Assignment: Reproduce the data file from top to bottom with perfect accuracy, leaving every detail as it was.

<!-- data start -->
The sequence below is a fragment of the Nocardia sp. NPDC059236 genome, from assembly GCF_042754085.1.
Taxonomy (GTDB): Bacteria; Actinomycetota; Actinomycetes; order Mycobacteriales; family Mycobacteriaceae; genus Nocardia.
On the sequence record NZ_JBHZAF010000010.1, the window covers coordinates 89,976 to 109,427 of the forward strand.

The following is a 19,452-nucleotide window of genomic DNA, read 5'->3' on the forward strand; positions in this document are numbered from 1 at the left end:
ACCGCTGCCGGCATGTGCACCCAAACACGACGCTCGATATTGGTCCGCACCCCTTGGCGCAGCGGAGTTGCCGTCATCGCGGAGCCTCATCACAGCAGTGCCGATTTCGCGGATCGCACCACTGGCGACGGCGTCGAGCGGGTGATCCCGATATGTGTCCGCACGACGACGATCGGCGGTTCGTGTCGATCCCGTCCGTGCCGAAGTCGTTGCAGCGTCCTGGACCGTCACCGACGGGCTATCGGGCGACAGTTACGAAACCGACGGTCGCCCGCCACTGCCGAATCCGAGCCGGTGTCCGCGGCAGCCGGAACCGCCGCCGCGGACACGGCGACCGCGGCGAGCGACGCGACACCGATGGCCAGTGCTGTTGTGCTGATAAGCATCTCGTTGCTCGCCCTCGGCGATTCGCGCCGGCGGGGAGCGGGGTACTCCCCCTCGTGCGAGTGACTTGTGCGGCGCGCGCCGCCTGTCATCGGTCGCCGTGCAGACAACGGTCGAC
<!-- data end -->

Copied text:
The sequence below is a fragment of the Nocardia sp. NPDC059236 genome, from assembly GCF_042754085.1.
Taxonomy (GTDB): Bacteria; Actinomycetota; Actinomycetes; order Mycobacteriales; family Mycobacteriaceae; genus Nocardia.
On the sequence record NZ_JBHZAF010000010.1, the window covers coordinates 89,976 to 109,427 of the forward strand.

The following is a 19,452-nucleotide window of genomic DNA, read 5'->3' on the forward strand; positions in this document are numbered from 1 at the left end:
ACCGCTGCCGGCATGTGCACCCAAACACGACGCTCGATATTGGTCCGCACCCCTTGGCGCAGCGGAGTTGCCGTCATCGCGGAGCCTCATCACAGCAGTGCCGATTTCGCGGATCGCACCACTGGCGACGGCGTCGAGCGGGTGATCCCGATATGTGTCCGCACGACGACGATCGGCGGTTCGTGTCGATCCCGTCCGTGCCGAAGTCGTTGCAGCGTCCTGGACCGTCACCGACGGGCTATCGGGCGACAGTTACGAAACCGACGGTCGCCCGCCACTGCCGAATCCGAGCCGGTGTCCGCGGCAGCCGGAACCGCCGCCGCGGACACGGCGACCGCGGCGAGCGACGCGACACCGATGGCCAGTGCTGTTGTGCTGATAAGCATCTCGTTGCTCGCCCTCGGCGATTCGCGCCGGCGGGGAGCGGGGTACTCCCCCTCGTGCGAGTGACTTGTGCGGCGCGCGCCGCCTGTCATCGGTCGCCGTGCAGACAACGGTCGAC